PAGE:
The next two holes up the stakes in terms of difficulty -- the 5th plays 480 yards going uphill with a fairway that becomes tighter. Watch for two pesky bunkers on the left side because should you land in either the probability for success diminishes rapidly. There's also a devilish false front -- a common Tillinghast tactic -- that befuddles players who simply don't hit the purest of approaches. The 6th is a bearish long par-3 -- playing 234 yards and again slightly uphill making club selection imperative. Anything hit too deep into the green will face a treacherous downhill putt.
The following two par-4's are not long -- both under 400 yards - yet require keen awareness on where to place the approach is essential. The concluding hole on the outward half is brilliant - a stream runs across the fairway so a likely lay-up is the smart play. The approach is top tier stuff -- uphill with deep bunkers pushed into the sides of the elevated target. Failure to hit deep enough into the green will mean another fallback towards the fairway. A classic hole that uses the terrain to maximum impact.
The inward nine begins with a demanding long par-4 with another superb green -- two tiers and sloped from back-to-front. The par-3 11th is one of Fenway's most underrated holes -- the false front eats into roughly a third of the putting surface. It takes a well-played with sufficient height and distance to reach the green. From the 12th thru the 14th you face a trio of solid lengthy par-4 holes and each is uniquely different from the other.
The gem of the back nine for many -- myself included -- is the seductive short par-4 15th -- playing a mere 301 yards. The hole turns left and the smartest of plays is to align your tee shot directly with the angle into the green. Why? Tillinghast created an hourglass green that's particularly narrow. Adding to the strategic qualities are two deep flanking bunkers. If a bold play is made from the tee and you miss either wide left or right you will face the most demanding of short wedge shots imaginable. There's literally no room to stop the ball. The 15th will yield birdies -- but it will clearly have players begging for mercy who cavalierly assume that just about any shot will suffice.
Fenway's final three holes provide players with some leeway to recover earlier lost strokes. The downhill par-4 16th plays shorter because of the pitch of the terrain. The par-3 17th plays over water and if the pin is placed in the front requires a gutsy play to get close. The closing hole - an uphill par-5 at 555 yards, is an opportunity to finish off the round with a concluding birdie -- so long as the two fairway bunkers on the left are avoided as the fairway pinches in at that point.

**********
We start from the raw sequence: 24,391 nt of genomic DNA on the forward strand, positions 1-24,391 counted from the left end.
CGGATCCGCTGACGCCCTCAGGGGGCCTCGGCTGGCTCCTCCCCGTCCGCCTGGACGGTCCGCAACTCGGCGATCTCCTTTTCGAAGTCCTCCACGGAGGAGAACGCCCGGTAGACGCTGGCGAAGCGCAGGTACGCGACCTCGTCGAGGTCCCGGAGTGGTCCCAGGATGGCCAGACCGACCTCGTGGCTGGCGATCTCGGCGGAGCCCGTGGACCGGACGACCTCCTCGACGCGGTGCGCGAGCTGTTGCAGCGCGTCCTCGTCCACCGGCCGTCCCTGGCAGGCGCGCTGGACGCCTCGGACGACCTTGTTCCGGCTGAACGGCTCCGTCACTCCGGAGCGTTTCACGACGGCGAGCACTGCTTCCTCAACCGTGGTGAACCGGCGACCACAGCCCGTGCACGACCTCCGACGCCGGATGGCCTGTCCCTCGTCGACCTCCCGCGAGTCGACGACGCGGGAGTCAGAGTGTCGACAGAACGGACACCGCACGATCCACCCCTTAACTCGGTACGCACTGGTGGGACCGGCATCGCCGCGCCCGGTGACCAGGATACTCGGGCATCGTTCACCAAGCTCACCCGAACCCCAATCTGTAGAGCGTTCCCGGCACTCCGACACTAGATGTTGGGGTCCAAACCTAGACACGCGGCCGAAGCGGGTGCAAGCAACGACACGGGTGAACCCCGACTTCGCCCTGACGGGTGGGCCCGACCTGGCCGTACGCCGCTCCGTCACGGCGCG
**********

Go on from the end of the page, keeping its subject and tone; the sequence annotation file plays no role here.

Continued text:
To the club's considerable credit a key development was the hiring of architect Gil Hanse to upgrade and restore the Tillinghast features. The course clearly benefited. Fenway would gain even more traction if additional trees were eliminated so as to accentuate strategic lines of attack without the unnecessary clutter.
The best way to handle Fenway's vexing greens is to keep one's approaches on line and if need be even short of the hole. Missing to either side will severely test your short game nerves. Golf at Fenway is mental chess -- being able to get to a certain position with a trajectory that's called upon. Prodigious length alone will not win the day at Fenway because the course has only two par-5 holes -- one coming early in the round at the 3rd -- the other at the final hole.
New York is likely the best State in America for its sheer depth of private courses. The competitive nature of The Empire State likely keeps Fenway for snaring a top ten position but the course has a solid case for a top 15 position. Those who venture to Westchester County need to place Fenway on their golf radar screen. When the layout is playing truly firm and fast the design elements shine ever so brightly -- making proper ball striking an absolute must. Fenway doesn't have the august reputation of Winged Foot or even other nearby notables such as Quaker Ridge and Sleepy Hollow -- but the hole diversity is top shelf. Bolstered by first rate putting surfaces cleverly angled and contoured magnificently. Fenway's winning combination is illuminated through key design details so abundantly clear and rigorous in the examination provided.
by M. James Ward